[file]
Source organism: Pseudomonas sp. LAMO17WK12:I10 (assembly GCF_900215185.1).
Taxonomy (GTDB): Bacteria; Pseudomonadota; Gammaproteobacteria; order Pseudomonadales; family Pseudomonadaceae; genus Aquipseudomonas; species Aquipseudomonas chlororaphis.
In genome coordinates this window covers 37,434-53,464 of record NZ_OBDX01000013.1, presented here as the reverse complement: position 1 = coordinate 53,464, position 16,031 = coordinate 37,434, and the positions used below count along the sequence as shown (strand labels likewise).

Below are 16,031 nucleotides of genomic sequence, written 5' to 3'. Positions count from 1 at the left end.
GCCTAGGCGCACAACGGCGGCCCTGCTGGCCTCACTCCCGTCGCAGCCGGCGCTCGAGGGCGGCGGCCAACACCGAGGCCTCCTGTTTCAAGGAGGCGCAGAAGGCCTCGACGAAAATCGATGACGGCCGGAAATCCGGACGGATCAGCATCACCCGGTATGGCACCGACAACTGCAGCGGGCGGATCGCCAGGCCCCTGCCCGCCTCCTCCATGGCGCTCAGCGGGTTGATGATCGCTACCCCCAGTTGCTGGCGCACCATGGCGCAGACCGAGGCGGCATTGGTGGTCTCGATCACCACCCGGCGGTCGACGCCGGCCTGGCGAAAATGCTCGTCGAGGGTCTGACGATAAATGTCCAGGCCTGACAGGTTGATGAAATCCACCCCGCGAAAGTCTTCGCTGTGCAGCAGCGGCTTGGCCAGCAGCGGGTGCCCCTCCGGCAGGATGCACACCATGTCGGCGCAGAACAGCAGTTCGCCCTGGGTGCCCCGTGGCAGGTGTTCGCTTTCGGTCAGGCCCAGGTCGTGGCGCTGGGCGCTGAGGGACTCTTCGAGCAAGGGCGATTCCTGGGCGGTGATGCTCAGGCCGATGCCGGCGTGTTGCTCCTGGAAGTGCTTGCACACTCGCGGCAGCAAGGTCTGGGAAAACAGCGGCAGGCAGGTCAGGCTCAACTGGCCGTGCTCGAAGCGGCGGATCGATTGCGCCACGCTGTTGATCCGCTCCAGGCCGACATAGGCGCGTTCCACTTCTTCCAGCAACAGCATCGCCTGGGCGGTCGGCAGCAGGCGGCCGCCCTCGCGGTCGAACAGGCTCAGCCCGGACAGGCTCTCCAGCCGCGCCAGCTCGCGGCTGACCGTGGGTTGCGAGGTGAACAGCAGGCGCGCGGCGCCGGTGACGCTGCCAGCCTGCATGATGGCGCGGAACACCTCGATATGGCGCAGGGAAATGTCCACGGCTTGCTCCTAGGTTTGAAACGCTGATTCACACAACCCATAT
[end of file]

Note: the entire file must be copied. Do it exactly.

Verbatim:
Source organism: Pseudomonas sp. LAMO17WK12:I10 (assembly GCF_900215185.1).
Taxonomy (GTDB): Bacteria; Pseudomonadota; Gammaproteobacteria; order Pseudomonadales; family Pseudomonadaceae; genus Aquipseudomonas; species Aquipseudomonas chlororaphis.
In genome coordinates this window covers 37,434-53,464 of record NZ_OBDX01000013.1, presented here as the reverse complement: position 1 = coordinate 53,464, position 16,031 = coordinate 37,434, and the positions used below count along the sequence as shown (strand labels likewise).

Below are 16,031 nucleotides of genomic sequence, written 5' to 3'. Positions count from 1 at the left end.
GCCTAGGCGCACAACGGCGGCCCTGCTGGCCTCACTCCCGTCGCAGCCGGCGCTCGAGGGCGGCGGCCAACACCGAGGCCTCCTGTTTCAAGGAGGCGCAGAAGGCCTCGACGAAAATCGATGACGGCCGGAAATCCGGACGGATCAGCATCACCCGGTATGGCACCGACAACTGCAGCGGGCGGATCGCCAGGCCCCTGCCCGCCTCCTCCATGGCGCTCAGCGGGTTGATGATCGCTACCCCCAGTTGCTGGCGCACCATGGCGCAGACCGAGGCGGCATTGGTGGTCTCGATCACCACCCGGCGGTCGACGCCGGCCTGGCGAAAATGCTCGTCGAGGGTCTGACGATAAATGTCCAGGCCTGACAGGTTGATGAAATCCACCCCGCGAAAGTCTTCGCTGTGCAGCAGCGGCTTGGCCAGCAGCGGGTGCCCCTCCGGCAGGATGCACACCATGTCGGCGCAGAACAGCAGTTCGCCCTGGGTGCCCCGTGGCAGGTGTTCGCTTTCGGTCAGGCCCAGGTCGTGGCGCTGGGCGCTGAGGGACTCTTCGAGCAAGGGCGATTCCTGGGCGGTGATGCTCAGGCCGATGCCGGCGTGTTGCTCCTGGAAGTGCTTGCACACTCGCGGCAGCAAGGTCTGGGAAAACAGCGGCAGGCAGGTCAGGCTCAACTGGCCGTGCTCGAAGCGGCGGATCGATTGCGCCACGCTGTTGATCCGCTCCAGGCCGACATAGGCGCGTTCCACTTCTTCCAGCAACAGCATCGCCTGGGCGGTCGGCAGCAGGCGGCCGCCCTCGCGGTCGAACAGGCTCAGCCCGGACAGGCTCTCCAGCCGCGCCAGCTCGCGGCTGACCGTGGGTTGCGAGGTGAACAGCAGGCGCGCGGCGCCGGTGACGCTGCCAGCCTGCATGATGGCGCGGAACACCTCGATATGGCGCAGGGAAATGTCCACGGCTTGCTCCTAGGTTTGAAACGCTGATTCACACAACCCATAT